How many employees in your organisation have unpaid care responsibilities? Between 2010 and 2020, more than 1.9 million people in paid employment became unpaid carers each year, according to Census data. One in seven carers, meanwhile, juggle work and care, according to Carers UK’s report State of caring, published in November 2022.
With this group facing pressures in both their work and personal lives, this can be a difficult and stressful position for many. It is perhaps unsurprising, therefore, that 75% of carers in employment worry about continuing to juggle work and care, according to Carers UK’s report.
This week marks Carers’ Week 2023 (5-11 June), the annual event aimed at raising awareness of caring, the challenges unpaid carers face, and recognising the contribution carers make.
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Given the number of carers in paid employment, how best to support these individuals will be a question facing many employers. Some carers may have concerns that sharing their situation with their employer could lead to them being viewed adversely in terms of career progression, commitment and engagement, for example. Creating an open, transparent culture in which employees feel able to bring and share their real selves, therefore, is vital if employers are to offer support for working carers.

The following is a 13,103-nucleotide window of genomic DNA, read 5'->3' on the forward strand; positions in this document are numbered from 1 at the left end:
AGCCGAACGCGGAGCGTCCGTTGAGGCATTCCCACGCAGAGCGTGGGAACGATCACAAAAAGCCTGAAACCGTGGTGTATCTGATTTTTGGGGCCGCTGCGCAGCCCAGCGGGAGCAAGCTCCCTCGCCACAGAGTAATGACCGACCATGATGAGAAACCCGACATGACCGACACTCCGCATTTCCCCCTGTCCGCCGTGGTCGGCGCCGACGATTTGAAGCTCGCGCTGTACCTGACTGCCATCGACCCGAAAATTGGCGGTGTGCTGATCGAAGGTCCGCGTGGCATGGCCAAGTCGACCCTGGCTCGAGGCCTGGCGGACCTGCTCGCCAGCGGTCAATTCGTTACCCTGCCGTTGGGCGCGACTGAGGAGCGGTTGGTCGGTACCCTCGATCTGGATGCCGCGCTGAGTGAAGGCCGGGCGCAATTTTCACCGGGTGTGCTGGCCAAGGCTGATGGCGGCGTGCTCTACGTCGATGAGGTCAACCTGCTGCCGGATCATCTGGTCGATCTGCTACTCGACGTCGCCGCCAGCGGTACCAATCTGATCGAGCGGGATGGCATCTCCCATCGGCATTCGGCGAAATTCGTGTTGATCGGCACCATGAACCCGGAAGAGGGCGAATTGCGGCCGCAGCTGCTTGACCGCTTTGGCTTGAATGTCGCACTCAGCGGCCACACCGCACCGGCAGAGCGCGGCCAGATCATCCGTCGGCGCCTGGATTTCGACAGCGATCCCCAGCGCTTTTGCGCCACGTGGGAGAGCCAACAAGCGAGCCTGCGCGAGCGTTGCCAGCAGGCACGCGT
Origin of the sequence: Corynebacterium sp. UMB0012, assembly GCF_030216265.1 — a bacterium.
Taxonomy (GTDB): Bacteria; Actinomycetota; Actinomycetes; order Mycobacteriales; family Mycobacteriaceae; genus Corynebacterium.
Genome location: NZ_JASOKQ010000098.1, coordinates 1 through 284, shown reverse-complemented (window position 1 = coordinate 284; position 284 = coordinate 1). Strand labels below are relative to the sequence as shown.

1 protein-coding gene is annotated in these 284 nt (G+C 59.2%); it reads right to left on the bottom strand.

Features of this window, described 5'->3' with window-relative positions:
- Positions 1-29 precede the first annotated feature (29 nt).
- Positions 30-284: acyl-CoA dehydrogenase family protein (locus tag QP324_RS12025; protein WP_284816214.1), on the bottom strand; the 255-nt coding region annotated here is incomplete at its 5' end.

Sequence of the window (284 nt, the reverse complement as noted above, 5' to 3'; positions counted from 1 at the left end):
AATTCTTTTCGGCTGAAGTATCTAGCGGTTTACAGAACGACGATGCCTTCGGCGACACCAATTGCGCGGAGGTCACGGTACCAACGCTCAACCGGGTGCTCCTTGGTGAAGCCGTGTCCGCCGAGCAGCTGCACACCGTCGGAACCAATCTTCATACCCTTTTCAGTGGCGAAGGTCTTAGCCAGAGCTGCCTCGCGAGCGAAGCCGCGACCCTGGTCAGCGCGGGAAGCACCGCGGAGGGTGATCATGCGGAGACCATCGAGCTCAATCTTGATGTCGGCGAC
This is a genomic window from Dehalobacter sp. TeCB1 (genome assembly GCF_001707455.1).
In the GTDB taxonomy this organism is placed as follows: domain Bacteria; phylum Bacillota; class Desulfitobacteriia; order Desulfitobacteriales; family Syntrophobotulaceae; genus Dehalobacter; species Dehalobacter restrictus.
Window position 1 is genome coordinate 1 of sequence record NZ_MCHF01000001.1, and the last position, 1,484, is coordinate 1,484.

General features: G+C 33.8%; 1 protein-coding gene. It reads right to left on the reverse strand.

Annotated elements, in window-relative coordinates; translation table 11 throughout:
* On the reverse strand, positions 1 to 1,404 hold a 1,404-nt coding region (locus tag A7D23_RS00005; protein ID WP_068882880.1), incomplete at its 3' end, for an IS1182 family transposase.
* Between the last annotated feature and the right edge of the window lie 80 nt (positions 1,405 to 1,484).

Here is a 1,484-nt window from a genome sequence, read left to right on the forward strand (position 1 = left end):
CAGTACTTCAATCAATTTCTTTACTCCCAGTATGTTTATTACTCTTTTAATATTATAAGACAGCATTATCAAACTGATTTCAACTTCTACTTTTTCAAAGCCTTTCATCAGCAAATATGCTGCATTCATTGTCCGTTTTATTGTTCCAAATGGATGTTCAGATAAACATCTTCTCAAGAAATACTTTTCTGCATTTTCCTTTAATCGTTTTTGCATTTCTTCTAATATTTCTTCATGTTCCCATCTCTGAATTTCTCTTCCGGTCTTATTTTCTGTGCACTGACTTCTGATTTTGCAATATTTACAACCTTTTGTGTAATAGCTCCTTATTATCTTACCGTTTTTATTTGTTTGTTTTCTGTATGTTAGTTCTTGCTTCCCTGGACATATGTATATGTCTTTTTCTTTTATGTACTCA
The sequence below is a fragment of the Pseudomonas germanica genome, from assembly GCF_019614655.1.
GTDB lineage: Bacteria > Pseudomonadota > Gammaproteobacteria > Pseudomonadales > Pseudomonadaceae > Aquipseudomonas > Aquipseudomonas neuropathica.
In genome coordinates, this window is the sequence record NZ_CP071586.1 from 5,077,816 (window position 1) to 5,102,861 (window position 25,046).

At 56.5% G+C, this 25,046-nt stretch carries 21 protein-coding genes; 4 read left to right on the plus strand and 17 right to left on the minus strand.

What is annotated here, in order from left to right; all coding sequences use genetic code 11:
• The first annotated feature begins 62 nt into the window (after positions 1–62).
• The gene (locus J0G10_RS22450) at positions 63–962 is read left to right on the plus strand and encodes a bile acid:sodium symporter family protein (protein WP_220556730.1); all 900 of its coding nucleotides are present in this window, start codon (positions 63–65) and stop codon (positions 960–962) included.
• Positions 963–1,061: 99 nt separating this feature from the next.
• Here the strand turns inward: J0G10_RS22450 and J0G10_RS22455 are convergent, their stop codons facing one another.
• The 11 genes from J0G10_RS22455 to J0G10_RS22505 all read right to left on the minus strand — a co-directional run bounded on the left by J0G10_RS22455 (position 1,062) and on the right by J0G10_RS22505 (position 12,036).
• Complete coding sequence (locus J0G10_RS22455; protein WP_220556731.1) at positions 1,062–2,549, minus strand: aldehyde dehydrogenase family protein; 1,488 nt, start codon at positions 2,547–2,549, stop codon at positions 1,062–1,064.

In doing so, employers may find that they open up a wider potential talent pool. According to the 2021 census, more than half (59%) of carers are women. In addition, more women than men provide high-intensity care at ages when they would expect to be in paid employment, according to Cycles of caring: transitons in and out of unpaid care, published by Carers UK and the Centre for Care in November 2022. Regardless of gender, however, employers that take steps to provide support for carers within their workforce and help to ease the burden of juggling work and care responsibilities will undoubtedly reap the benefits in terms of recruitment and retention.
This week, professional services firm Aon became one of the latest employers to extend its support for working carers with the introduction of five days paid leave each year for all employees who provide unpaid care for relatives, partners or friends. To mark Carers Week, the organisation is also hosting a series of webinars for staff on issues impacting working carers, such as how they can build a personal support network.
With the number of working carers in the UK steadily increasing, the availability of such support is surely a win-win for all involved.